Encountering conflict in the workplace is inevitable, and mismanaged conflict can lead to stress, anxiety and frustration. Because of this, it is important to have the tools to effectively understand and deal with conflict at work.
For our round table topic this week, we welcomed our guest speaker, Stephaine Redivo, with her expertise as the Equity, Diversity and Inclusion (EDI) Program Lead at TransLink. Stephanie brought her 20+ years of experience to lead our discussion on how to successfully navigate conflict at the workplace.
Stephanie indicated that her “relationship with conflict has changed over the years.” Rather than to avoid conflict at all costs, companies and employees are learning to embrace conflict resolution as something that can leave a positive impact for everyone moving forward.
We asked Stephanie for tips on having tough conversations, navigating different types of conflict and to have her tell her own stories on conflict navigation.
Having Tough Conversations: The PIE Method
Stephanie emphasized that it is important to “think about where your ego is at” when having tough conversations. She specifies using the PIE method which is in the acronym for “prepare, intend and end” when having tough conversations.
The PIE method can be used to address tough conversations between coworkers and supervisors. Stephanie shared her own story in realizing the importance of the PIE method early in her career, where she was made aware that one of her male colleagues received a higher salary than her despite having the same role.
At the time, Stephanie chose to walk away rather than confront her supervisor on the salary distribution. However, looking back, she reflected that she could have taken the opportunity to use the PIE method and “have maybe done something differently.”
Using the PIE method entailed preparing adequate research and understanding exactly what type of conversation was needed for everyone involved. Stephanie believed that it was essential to “take the time to prepare” while also being able to “take the time to understand the other person’s point of view.”
Stephanie emphasized that having tough conversations meant going back to “knowing where your ego is at” by understanding when to push back against conflict, and when to step away from it. While it was natural to “want to win,” it was also essential to go deeper to ask “why is there this need to win and what does winning look like?”
Navigating Peer-to-Peer, Leadership and Cultural Conflict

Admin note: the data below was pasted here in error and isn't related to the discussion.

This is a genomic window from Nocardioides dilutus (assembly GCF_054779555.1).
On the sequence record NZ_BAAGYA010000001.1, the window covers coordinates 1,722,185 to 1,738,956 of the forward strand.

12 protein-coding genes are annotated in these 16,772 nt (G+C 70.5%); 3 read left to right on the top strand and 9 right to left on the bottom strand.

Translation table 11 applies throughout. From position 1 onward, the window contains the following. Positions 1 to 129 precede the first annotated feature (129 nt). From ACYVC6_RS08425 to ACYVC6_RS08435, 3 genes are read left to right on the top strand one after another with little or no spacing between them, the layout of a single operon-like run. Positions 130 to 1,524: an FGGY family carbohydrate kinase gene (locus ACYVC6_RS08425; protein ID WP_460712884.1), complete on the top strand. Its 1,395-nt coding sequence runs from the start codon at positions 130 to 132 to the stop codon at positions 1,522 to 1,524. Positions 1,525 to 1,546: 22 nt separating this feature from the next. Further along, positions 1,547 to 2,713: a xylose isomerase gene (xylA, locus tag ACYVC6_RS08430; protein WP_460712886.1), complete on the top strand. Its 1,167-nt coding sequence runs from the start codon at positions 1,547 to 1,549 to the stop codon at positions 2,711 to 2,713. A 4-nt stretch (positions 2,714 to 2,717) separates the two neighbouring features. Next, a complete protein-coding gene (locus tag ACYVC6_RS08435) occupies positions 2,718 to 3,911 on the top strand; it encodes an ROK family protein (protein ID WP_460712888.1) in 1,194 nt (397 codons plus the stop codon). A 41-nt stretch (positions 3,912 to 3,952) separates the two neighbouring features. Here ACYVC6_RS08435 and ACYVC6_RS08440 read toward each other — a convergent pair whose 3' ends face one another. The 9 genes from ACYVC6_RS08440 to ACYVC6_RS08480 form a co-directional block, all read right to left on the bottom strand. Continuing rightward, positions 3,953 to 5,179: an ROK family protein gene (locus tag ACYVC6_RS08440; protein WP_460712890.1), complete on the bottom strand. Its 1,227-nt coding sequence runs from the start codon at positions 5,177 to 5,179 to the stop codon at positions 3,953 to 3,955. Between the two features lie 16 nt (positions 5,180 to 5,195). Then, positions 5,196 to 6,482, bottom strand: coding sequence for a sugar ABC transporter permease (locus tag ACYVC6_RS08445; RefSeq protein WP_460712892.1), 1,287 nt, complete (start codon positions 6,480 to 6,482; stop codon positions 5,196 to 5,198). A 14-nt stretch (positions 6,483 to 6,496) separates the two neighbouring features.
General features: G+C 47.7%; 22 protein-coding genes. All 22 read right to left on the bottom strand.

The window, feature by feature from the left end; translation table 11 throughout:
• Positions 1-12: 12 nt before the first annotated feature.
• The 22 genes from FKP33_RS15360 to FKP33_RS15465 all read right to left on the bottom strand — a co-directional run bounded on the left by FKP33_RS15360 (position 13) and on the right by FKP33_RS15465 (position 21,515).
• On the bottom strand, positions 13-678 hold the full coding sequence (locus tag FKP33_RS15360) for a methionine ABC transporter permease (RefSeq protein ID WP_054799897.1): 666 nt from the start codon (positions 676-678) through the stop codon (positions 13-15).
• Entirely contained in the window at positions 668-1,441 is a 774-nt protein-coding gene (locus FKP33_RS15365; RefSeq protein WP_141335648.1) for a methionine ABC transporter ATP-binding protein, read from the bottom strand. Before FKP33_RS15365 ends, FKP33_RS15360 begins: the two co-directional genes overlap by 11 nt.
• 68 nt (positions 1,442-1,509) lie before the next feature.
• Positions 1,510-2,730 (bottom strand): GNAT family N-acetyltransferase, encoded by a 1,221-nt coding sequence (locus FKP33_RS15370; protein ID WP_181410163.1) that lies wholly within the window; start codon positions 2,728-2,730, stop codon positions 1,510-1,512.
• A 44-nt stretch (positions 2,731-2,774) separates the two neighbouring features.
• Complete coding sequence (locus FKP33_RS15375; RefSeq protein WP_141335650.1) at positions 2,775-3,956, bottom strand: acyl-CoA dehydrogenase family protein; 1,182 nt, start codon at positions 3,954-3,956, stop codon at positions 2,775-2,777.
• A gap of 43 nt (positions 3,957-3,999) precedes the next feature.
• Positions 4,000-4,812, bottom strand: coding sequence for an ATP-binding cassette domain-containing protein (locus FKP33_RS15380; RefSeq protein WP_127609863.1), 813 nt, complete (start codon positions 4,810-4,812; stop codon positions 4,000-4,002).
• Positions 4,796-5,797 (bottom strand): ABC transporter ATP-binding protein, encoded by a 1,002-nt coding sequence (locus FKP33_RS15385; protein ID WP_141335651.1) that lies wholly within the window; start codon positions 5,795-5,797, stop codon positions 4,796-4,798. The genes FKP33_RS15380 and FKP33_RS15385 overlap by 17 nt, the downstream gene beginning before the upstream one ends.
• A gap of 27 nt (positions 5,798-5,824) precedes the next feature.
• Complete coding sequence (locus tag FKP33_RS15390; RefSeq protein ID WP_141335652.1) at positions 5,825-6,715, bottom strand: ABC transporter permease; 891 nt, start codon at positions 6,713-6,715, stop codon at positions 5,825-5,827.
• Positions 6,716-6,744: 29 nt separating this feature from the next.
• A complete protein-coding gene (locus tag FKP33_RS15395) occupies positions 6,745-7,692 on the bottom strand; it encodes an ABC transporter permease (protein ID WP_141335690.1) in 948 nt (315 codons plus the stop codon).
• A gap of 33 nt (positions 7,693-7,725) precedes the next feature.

We go on to ask Stephanie to discuss the three common types of conflicts: peer-peer, leadership and cultural conflict.
Peer to peer conflict, as Stephanie indicated, is “the easiest one to avoid” as we are on the same power dynamic as our peers, and conflict can be attributed more to different working styles. While it can be difficult to get someone to change their working style, it’s possible to adapt to it by changing how you are responding back to your peers.
Leadership conflict is more complicated. As Stephanie puts it, “even if your manager says that they’re your friend… [they] can promote you. They can give you cool assignments, they can be your sponsor.” This means having conversations with your manager to understand what is important to them to reflect on whether your working style is effective to meet the demands that are asked; and also “having smaller meetings with other [executives] to build up the allies.”
Finally, for cultural conflict, we have to look at working in an environment with diverse cultures, and in the values of the company culture. Stephanie emphasized it was important to know “what’s important for you” when working for a company and ask yourself if “there’s a clash of cultures.”
Stephanie quoted two of her core values to “be easy to work with” and to “be kind, because you just don’t know what battle people are fighting that day.”
Personal Success Stories
We asked Stephanie to also share with us two of her personal success stories.
Stephanie shared with us her personal story on navigating conflict with her partner during their marriage, which was, once again, a reflection in thinking about where her ego is at. As quoted by Stephanie, “I was a strong woman and this is how it’s going to be, but then at what cost?”
She then shared with us her second story as she was navigating conflict at work in the form of receiving pushback from her manager regarding her promotion. Using the PIE method, Stephanie “kept consistent to it and … was able to kind of push through that [barrier].”
With both of her stories, Stephanie emphasized the need to know when to step away and when to push back. It is important to recognize that while pushing back is essential, it was also important to understand when it was necessary to step back.
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